3. The opposite parties in their counter-affidavit denied that there was any violation of the principles of natural justice and averred that on the reports received from the Invigilators and the Centre Superintendent, charges were framed against the petitioner for having adopted unfair means in the examination of the Political Science (Hons.) Paper II and Psychology Paper I (Pass). He appeared at the enquiry held by the Disciplinary Committee on 19-8-74 when the reports of the Invigilators and the Centre Superintendent were shown to him and he was afforded full opportunity to defend himself. On a consideration of the reports of the Invigilators and the Centre Superintendent and also the written explanation and the oral statement of the petitioner the Committee came to the conclusion that the allegations of malpractice relating to Psychology Paper I had not been established beyond reasonable doubt and exonerated him of that charge. But the Committee found him guilty for having adopted malpractice in Political Science (Hons.) Paper II and recommended to the Syndicate that the petitioner's result should be cancelled and he should be debarred from appearing at any Examination prior to the Second B.A. Examination of 1975. Though the petitioner was found guilty of the charge relating to malpractice in Political Science (Hons.) Paper II, by mistake the Notification in Anne-xure 3 was issued by the Deputy Registrar of the University declaring the petitioner to have passed the Examination. Shortly after the issue of the Provisional Certificate (Annexure 4) to the petitioner the aforesaid mistake was detected in the office of the University and accordingly the Notifications in Annexures 6 and 7 were issued on 11-9-74 and 17-9-74 respectively. It was asserted that the University had full jurisdiction to correct the unfortunate mistake and there is no question of estoppel.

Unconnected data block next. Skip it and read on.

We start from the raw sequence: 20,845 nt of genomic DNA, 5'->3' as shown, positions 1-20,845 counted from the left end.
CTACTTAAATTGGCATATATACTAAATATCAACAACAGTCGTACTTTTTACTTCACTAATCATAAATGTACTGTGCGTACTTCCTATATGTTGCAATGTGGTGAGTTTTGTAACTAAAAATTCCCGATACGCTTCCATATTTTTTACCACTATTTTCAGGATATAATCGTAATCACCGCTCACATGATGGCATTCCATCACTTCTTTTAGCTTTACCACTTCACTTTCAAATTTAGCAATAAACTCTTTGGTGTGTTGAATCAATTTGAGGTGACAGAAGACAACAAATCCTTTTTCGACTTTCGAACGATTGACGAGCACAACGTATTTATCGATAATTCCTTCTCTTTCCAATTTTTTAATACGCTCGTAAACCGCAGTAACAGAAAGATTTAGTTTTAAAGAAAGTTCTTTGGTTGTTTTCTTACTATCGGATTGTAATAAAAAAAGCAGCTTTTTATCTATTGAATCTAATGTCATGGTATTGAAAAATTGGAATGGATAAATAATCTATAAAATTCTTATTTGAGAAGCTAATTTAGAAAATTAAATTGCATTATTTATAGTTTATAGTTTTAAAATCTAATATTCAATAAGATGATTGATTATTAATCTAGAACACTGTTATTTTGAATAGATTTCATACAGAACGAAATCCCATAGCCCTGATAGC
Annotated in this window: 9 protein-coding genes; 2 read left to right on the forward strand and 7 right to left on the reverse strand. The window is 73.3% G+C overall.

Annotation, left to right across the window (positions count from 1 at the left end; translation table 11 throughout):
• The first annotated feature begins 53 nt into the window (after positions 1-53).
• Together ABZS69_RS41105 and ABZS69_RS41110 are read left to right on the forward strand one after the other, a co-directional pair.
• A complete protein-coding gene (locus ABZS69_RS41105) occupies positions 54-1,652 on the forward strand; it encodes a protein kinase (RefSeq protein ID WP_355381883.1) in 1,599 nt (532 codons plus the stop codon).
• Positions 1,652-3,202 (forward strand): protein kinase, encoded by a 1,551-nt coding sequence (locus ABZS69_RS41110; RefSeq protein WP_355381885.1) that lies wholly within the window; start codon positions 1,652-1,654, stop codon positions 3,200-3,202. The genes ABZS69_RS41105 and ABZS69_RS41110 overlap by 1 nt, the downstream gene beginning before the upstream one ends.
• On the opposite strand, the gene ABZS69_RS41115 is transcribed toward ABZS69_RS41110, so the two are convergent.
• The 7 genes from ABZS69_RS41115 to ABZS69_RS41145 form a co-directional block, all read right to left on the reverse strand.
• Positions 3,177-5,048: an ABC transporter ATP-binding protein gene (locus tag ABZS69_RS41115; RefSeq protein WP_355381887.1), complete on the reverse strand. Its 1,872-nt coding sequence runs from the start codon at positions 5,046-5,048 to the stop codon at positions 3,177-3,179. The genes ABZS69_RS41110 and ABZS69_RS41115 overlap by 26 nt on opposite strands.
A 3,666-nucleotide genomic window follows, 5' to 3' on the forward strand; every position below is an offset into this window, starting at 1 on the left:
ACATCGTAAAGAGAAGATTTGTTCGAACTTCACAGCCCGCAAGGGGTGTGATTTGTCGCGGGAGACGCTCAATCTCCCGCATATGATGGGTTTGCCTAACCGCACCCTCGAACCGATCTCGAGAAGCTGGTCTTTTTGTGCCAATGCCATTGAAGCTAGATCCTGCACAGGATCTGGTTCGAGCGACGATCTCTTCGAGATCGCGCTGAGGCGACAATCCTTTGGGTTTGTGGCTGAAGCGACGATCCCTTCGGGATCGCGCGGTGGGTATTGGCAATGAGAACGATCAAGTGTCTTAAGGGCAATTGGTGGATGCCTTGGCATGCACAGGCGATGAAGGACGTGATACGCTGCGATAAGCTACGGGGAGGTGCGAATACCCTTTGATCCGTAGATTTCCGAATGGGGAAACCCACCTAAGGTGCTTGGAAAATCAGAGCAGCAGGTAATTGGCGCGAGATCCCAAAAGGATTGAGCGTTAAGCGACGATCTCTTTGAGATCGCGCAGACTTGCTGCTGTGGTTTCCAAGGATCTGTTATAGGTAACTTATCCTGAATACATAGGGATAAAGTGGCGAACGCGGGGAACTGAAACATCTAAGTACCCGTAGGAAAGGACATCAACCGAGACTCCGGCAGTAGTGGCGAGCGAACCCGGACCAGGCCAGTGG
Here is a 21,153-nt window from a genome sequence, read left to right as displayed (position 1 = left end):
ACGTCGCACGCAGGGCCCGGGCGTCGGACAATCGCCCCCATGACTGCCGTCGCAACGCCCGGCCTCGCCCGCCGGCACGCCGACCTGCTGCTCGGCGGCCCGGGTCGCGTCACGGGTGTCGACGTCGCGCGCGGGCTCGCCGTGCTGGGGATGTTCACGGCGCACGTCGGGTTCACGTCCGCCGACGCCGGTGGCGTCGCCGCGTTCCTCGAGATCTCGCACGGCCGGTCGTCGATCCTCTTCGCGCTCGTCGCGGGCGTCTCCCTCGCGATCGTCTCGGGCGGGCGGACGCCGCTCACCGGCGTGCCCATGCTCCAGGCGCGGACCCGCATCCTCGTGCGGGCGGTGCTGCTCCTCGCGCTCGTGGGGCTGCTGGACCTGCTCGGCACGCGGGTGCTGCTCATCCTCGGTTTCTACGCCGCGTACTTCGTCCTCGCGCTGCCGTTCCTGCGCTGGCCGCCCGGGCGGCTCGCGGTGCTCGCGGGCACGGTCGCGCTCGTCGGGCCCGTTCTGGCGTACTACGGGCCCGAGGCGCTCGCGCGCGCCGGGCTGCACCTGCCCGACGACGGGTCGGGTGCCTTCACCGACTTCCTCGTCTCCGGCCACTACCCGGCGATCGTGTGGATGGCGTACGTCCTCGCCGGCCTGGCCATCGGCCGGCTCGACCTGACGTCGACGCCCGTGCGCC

4. It having been canvassed on behalf of the petitioner that he was exonerated of the charges due to total lack of evidence against him and this contention having been controverted by the opposite parties, according to whom the reports of the Invigilators and the Centre Superintendent were shown to the petitioner at the time of enquiry and on a consideration of the same he was found guilty, we desired to look into the records of the proceedings, but the samewere not made available to us, The opposite parties filed their counter on 2-12-74 and the averments made therein were denied by the petitioner in his rejoinder dated 20-2-75. The writ application came up for hearing on 21-11-75 and 25-11-75. During all this length of time the opposite parties did not choose to produce the records in support of their stand. When a rule is issued by the Court on an application for certiorari, it is incumbent on the body exercising quasi-judicial functions, to whom the rule is addressed, to produce the relevant record before the Court along with its return (vide AIR 1959 SC 65 : Ghaio Mal & Sons v. State of Delhi), and when there is no compliance with this obligation and a dispute as to what had happened at the domestic quasi-judicial enquiry is raised and the conduct of the parties by the test of human probability is against the authority in custody of the record, adverse inference has to be drawn.